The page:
By Prince Okafor
LAGOS—Despite the agreement reached by members of the Organisation of Petroleum Exporting Countries, OPEC, and non-OPEC members to cut oil production, an expert has expressed fears that oil majors may sabotage the deal.
Speaking to Vanguard, an energy analyst at FOREX Time (FXTM), Lukman Otunuga, said since the agreement was not legally binding, there was likelihood that oil majors will sabotage it and derail the objectives for which the agreement was reached.
He said: “Although the optimism over the pending cut has boosted oil prices, fears still linger over major oil producers cheating. With the agreement not legally binding and no penalties in place for going against the promise, oil could find itself lower in the New Year.”
He explained that though Nigeria had been exempted from the production cut, much attention must be directed towards how major oil producers will make the deal a reality.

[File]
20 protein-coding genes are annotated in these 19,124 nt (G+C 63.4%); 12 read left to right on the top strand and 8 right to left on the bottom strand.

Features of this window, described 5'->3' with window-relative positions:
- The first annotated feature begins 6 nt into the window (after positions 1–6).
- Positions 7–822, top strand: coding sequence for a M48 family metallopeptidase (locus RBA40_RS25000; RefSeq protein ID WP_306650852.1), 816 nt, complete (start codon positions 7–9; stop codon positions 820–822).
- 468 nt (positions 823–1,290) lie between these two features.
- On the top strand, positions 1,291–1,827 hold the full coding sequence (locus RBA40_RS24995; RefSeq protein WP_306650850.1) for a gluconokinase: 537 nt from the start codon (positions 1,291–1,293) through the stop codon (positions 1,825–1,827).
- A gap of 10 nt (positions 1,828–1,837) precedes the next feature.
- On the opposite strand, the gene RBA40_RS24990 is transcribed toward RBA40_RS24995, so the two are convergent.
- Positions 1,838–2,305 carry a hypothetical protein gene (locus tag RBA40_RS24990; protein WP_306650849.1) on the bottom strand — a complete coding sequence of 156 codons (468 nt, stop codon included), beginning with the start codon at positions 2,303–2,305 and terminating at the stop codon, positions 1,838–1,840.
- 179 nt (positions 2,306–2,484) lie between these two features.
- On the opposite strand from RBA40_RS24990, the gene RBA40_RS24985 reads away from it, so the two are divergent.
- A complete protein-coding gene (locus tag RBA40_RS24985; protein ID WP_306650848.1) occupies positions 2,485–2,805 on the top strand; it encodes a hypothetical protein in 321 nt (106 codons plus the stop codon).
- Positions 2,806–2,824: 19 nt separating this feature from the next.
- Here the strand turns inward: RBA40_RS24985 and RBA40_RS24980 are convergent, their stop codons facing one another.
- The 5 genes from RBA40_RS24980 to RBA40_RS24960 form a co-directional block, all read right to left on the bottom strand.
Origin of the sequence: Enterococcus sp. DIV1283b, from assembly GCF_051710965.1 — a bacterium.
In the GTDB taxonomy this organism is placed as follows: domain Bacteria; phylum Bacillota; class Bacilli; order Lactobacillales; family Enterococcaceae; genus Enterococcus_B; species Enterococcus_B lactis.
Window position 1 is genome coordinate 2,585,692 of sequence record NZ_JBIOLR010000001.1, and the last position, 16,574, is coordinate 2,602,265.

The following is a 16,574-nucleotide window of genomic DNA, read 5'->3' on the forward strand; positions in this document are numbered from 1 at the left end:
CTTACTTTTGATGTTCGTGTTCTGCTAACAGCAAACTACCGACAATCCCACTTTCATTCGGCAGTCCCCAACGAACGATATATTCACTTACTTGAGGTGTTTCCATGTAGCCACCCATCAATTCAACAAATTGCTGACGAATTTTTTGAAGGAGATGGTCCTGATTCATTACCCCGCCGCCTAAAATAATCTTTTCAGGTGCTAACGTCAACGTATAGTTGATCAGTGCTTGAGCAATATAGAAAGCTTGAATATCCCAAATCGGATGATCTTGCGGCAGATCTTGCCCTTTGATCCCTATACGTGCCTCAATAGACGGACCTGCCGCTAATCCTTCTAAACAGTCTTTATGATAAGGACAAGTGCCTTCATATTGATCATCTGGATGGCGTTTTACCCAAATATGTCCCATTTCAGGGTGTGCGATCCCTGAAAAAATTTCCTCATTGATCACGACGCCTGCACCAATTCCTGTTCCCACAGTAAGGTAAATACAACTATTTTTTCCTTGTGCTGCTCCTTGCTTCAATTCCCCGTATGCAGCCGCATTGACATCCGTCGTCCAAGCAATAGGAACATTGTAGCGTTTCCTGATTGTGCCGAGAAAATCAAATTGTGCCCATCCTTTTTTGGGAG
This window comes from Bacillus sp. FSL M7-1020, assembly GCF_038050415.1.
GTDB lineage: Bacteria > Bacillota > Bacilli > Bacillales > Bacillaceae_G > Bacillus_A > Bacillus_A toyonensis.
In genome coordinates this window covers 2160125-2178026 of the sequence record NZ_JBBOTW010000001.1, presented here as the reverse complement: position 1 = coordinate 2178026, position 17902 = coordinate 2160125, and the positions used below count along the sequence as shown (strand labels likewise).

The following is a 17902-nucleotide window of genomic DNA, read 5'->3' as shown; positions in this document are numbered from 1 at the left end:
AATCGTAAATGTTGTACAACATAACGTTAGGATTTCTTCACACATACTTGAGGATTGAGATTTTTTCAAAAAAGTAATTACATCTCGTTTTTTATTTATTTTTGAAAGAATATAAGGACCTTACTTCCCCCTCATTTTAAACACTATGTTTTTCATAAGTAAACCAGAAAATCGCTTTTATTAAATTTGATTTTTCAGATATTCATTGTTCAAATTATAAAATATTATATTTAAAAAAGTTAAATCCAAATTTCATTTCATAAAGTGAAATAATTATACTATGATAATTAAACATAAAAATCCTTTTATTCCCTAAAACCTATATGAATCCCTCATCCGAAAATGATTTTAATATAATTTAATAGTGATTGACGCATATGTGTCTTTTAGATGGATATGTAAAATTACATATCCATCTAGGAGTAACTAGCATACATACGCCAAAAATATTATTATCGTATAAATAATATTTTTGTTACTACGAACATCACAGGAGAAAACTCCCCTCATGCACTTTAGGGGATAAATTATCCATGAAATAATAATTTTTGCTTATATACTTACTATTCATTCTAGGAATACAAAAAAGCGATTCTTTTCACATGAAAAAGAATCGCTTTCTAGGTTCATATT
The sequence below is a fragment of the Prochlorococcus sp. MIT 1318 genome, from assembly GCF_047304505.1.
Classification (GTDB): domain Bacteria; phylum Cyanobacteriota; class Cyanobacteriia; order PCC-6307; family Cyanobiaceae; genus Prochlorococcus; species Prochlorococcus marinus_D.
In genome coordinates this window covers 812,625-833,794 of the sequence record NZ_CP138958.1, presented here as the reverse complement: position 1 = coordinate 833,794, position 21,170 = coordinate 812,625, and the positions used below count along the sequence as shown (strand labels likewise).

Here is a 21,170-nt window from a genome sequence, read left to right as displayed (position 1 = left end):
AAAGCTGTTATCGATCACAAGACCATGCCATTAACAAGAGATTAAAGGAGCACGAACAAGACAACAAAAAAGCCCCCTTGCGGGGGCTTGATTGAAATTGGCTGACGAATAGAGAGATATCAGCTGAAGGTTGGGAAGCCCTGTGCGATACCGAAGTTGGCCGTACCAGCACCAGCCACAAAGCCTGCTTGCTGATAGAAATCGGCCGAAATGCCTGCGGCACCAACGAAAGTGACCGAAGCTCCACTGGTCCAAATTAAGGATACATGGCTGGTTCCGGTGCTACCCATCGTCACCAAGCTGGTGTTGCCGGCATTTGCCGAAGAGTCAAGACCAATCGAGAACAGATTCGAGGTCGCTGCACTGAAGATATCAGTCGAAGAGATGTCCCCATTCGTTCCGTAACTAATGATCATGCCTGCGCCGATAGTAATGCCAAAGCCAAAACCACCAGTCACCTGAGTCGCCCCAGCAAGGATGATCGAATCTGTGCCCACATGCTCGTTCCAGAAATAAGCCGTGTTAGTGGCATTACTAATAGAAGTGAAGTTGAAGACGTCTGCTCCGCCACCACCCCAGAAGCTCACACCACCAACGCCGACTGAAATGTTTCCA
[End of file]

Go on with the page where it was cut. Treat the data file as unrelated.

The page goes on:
Markets expect OPEC and non-OPEC members to cut oil production by an aggregate 1.76 million barrels in January to mitigate the over supply concerns.
“Many non-OPEC countries, such as Mexico and Azerbaijan, may face natural declines in production but the lack of transparency has made some express doubts over the declines being counted as cuts.
“While it is widely known that Russia plans to cut production by 300,000 barrels a day from current levels, the natural declines seen from other non-OPEC members could spark discussions of participants keeping output unchanged.”
“Although most of the non-OPEC cuts have been branded as symbolic amid the natural production declines expected, oil could be left vulnerable if the proposed 1.76mbpd production cut quota is not achieved in the New Year,” Otunuga said.
He noted that the prolonged period of depressed oil prices coupled with a resurgent dollar compounded Nigeria’s economic woes in 2016.
“It’s becoming increasingly clear that oil reliance has exposed the nation to external risks in the short term, steps have been taken to steer away from oil with diversification seen as a solution.”
While commending the Federal Government for basing the budget on oil benchmark of $42.50, he urged that adequate attention should be given to unrest in the Niger Delta region.